Wednesday, April 6, 2011

D is for Duos

Sorry this one's coming out a little late. I was laid up sick for most of last night with a couple of assignments for school due, so I've been trying to make some time for blogging.

As chronicled in my B is for Buddies post, my potential gaming group has whittled down to two players at the moment: my friends Marcos and CJ. Generally when people think of a gaming group, it's five people or more including the GM: the iconic Fighter, Wizard, Cleric, Thief party and a game master to set everything up. It seems to be a lot harder to run games for a duo, so I thought I'd take a look at some classic duos and see how their interactions and adventures can inspire a two-person party.

Fafhrd and the Grey Mouser

The iconic sword and sorcery duo, Fafhrd and the Grey Mouser feel like the first real team or 'party' in early fantasy literature. Their strengths compliment each other and even though they do have their arguments and falling-outs, they always return to the Silver Eel, often a little worse for wear or out a couple thousand gold pieces. They constantly try and one-up the other, a continuing friendly rivalry that often gets them into much more trouble than they would if they were solely cold professional acquaintances.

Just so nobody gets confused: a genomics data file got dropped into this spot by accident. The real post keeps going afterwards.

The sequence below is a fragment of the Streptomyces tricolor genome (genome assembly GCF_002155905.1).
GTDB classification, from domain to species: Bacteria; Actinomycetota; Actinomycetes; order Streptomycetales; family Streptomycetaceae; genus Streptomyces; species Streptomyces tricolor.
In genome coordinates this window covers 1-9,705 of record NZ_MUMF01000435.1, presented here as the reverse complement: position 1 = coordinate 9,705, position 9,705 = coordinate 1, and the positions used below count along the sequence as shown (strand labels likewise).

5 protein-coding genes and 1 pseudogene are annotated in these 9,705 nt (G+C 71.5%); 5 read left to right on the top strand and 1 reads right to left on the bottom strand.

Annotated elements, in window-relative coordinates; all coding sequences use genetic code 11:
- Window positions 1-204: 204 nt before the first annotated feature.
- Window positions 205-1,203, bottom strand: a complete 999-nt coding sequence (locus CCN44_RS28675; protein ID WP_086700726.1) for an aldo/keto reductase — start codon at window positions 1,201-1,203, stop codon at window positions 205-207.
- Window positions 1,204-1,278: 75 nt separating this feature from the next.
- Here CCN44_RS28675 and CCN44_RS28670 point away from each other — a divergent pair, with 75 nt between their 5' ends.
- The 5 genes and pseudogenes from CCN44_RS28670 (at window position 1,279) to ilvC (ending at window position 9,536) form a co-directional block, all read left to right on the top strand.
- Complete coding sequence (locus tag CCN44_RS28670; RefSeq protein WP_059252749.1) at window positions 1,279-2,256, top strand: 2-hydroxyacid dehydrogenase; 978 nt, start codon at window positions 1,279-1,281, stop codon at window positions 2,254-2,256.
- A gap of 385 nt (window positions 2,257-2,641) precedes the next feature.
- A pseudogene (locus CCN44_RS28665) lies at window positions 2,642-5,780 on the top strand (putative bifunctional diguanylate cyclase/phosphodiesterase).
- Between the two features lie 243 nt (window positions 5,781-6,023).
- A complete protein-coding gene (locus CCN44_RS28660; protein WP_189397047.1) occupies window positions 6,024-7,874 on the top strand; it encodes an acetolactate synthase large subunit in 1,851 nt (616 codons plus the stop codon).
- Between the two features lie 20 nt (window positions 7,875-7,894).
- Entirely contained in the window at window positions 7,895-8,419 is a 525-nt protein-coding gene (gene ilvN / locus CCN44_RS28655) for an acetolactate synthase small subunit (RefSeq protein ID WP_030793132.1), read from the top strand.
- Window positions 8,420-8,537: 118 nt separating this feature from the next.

Spike Spiegel and Jet Black

Though the crew of the Bebop is eventually rounded out by two more members, they seem much more auxiliary than the show's two initial main characters, Spike and Jet. One's hotheaded, the other is stoic, but their personalities really seem to compliment each other. There's a lot of tension between the two that occasionally explodes into arguments but at their core, they both respect each other's abilities and personalities, even if it doesn't always show in their banter. This unspoken bond really shines in the longer episodes like Jupiter Jazz and the series finale The Real Folk Blues.

Duos live and die on their interaction between each other. If a pair of PCs have great chemistry and bounce ideas and plans off of each other, it makes your job as GM that much easier. While a larger party that is more reluctant to converse with each other can technically function, a silent duo makes things awkward at the table and especially taxing on the GM's NPC stable. You can only do so many different accents. :)

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